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Cloud Busting Part 3: Tackling those Pesky Migration Problems

Over the past two features on Cloud Busting we've looked at a variety of common problems that can arise mid-Office 365 migration. Some of these you may never experience, others may lurk in your peripheral vision, ready to pounce. Fortunately we have hunted down several experts in this field and asked them to give us solutions to these tricky problems so you only need find your answer and make that problem go away.

Issues Relating to SharePoint

Jasper Oosterveld is a SharePoint consultant with Wortell, who deals with common issues encountered with SharePoint and Microsoft Office 365 migrations every day. One of these problems has been connecting to SharePoint.

"A common issue we've come across is when our BPOS customers migrate to Office 365 they get an error message saying, 'Microsoft Online Services is unavailable from this suite for one of the following reasons:'," says Oosterveld, "Fortunately Microsoft sent us the workaround for this particular issue and it seems to work perfectly, I've been getting positive feedback from our customers."

To resolve this SharePoint connectivity problem just follow these simple steps. Begin by ensuring that the Microsoft Single-Sign On tool, the one used for BPOS, is deleted, then open up Internet Explorer, click on Tools and then on Internet Options. A pop-up box will appear and you need to click on the Security tab and select Trusted Sites. Click on the Sites box, which that sits on the middle right-hand side of the screen, and uncheck the box that says Require Server Verification.

Now add * and * and close the pop-up window. Select Local Intranet and go to Sites and Advanced and add in the following to this list: https://* and https://* and then close the pop-up windows. Go to the Content tab and hit Clear SSL State and then to the General tab and hit Delete and then Delete Temporary Internet Files, Cookies, Form Data and Passwords. Now restart the browser and you should find that you are now able to happily connect to SharePoint Online.

Lync Attendee Certificate Error

Lync Attendee is the client tool that allows users without non-Lync clients to attend Lync Online conference calls. It's an extremely useful tool that ensures your business, given a Microsoft Office 365 implementation, can communicate and connect with customers or partners who are not hooked into Lync in the cloud.

Sririam Vaideeswaran is the Principal Consultant (Cloud and Productivity) at IOTAP, and he's got some brilliant pointers for issues with Lync Attendee. "There is a chance that users connecting to Lync Online meetings via the Lync Attendee tool can receive an error message that says there is a problem in verifying their certificate," he explains, "The reason for this error could be that the user is using the Google Chrome browser which is not supported for Lync Attendee, or that the SRV records required for Lync Attendee to connect to the server are not added correctly."

The issue of the missing SRV records in the DNS causing the error message is easily solved for Microsoft Office 365 Enterprise clients. You just need to add the necessary DNS records to resolve the problem. However, for Professional and Small Business clients, Microsoft has not yet found a resolution to this problem and is working to address it. You can find documentation on the issue and the workaround for Enterprise here.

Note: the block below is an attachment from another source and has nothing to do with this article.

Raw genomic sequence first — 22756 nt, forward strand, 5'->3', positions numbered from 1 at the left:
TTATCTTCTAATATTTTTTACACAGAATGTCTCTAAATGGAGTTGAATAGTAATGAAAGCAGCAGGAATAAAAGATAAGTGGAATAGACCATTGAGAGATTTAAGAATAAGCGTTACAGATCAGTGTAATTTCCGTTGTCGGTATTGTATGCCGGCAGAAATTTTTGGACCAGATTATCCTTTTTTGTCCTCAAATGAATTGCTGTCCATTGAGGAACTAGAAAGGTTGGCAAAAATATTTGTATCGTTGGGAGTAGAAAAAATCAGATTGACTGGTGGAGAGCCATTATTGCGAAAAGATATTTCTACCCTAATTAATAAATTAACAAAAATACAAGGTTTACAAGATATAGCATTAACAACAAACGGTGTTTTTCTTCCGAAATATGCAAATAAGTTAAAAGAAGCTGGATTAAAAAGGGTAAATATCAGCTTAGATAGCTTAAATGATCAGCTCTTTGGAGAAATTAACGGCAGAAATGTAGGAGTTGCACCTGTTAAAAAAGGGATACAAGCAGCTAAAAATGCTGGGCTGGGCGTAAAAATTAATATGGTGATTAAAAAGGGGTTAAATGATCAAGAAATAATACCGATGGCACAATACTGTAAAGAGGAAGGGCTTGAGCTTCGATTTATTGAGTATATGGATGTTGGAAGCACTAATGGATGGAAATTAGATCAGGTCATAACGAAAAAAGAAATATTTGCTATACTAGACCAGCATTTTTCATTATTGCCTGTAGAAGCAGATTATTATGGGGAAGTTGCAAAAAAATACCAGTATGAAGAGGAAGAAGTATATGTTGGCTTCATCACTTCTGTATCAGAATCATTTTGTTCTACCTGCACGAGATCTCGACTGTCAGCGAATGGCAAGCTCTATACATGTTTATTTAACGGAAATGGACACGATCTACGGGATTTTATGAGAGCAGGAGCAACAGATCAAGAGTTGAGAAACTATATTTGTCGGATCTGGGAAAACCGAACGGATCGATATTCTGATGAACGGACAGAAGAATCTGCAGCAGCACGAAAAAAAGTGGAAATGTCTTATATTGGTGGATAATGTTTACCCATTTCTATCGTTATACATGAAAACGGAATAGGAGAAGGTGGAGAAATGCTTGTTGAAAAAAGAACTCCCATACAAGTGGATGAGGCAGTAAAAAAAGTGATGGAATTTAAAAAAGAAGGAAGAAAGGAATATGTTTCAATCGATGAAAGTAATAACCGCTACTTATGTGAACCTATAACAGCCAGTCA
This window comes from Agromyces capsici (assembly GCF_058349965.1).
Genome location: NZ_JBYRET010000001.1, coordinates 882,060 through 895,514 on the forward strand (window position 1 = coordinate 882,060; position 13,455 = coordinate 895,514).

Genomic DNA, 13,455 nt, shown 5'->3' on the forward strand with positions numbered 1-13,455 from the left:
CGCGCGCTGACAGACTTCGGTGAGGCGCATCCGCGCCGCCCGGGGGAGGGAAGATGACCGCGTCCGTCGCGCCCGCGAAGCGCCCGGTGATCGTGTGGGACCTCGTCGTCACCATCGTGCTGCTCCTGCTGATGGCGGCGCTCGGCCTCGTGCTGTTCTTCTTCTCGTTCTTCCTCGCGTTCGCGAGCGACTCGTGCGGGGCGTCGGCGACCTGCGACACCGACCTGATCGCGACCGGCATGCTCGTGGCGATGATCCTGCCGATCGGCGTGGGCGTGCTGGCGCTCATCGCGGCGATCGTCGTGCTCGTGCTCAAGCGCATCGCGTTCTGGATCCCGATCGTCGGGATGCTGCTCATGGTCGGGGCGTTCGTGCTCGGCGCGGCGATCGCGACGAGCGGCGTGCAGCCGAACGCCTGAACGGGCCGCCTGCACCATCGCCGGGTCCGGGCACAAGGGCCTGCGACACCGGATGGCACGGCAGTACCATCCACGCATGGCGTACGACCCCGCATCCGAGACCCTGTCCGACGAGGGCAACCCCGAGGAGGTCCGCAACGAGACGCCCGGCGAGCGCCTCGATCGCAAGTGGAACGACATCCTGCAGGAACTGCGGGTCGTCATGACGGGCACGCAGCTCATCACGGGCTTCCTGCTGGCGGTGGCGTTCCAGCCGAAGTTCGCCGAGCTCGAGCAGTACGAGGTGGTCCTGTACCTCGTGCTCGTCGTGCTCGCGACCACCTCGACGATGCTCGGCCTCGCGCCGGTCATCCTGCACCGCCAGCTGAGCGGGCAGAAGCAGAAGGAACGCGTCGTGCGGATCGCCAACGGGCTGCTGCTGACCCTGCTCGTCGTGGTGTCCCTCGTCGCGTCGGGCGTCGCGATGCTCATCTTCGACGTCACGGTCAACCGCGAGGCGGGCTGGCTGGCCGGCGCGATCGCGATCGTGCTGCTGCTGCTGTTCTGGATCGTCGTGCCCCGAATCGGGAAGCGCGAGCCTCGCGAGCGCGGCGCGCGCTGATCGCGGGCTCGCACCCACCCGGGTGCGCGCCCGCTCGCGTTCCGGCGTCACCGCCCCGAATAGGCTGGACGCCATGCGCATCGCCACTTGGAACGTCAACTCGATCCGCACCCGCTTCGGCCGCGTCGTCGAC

It's All in the Licence

Migrating to Microsoft Office 365 does require a lot of planning and foresight. The more you plan, the better prepared you are for life's little mishaps and moments. Naz Ahammad, director of Nimbulus Consulting says, "At the planning stage you really need to work out what type of licences you need. The most common error is not getting the right plan in place. For example, many companies find that the P1 plan is quite an attractive proposition at 4GB per month, so they go for it and discover that they can't use BlackBerry devices and now need to look into another plan."

"Say you're a recruitment company and you need legal hold and compliance capabilities – don't expect to get this from the P1 or Exchange Plan 1," he warns, "This functionality is only available with the Exchange Plan 2 product. I advise customers to get someone who knows the different services inside and out involved in the project."

What's wrong with my PDFs?

The default behaviour of SharePoint 2010, when opening PDF files from document libraries, is to prompt the users to save them rather than opening the files directly in the browser and, for some, this may not be an ideal situation.

"You can change SharePoint's behaviour by disabling the Strict Browser file handling setting," says Vaideeswaran, "However, with Microsoft Office 365 SharePoint Online, the option for changing this setting is not available. Fortunately, as part of the second update to SharePoint Online the ability to view PDF files from the browser was added in."

In spite of this update, the new feature that allows users to view their PDFs directly online with SharePoint has some limitations. It needs the latest version of Adobe Reader installed onto the client machines and HTTPS connections.

"To avoid this becoming an issue," says Vaideeswaran, "We implemented a workaround for our Microsoft Office 365 customers by setting up a custom solution. We used the one that was developed by Joshua Bookerand you can simply follow his detailed instructions to do the same."


While there are certainly niggles and mishaps that we've not covered in these three parts of Cloud Busting, we hope that we've managed to give you quick and workable solutions that have saved the day. Of course, Microsoft's Office 365 Community is packed with advice, walkthroughs, and step-by-step guides to most of the questions asked by users of this cloud solution.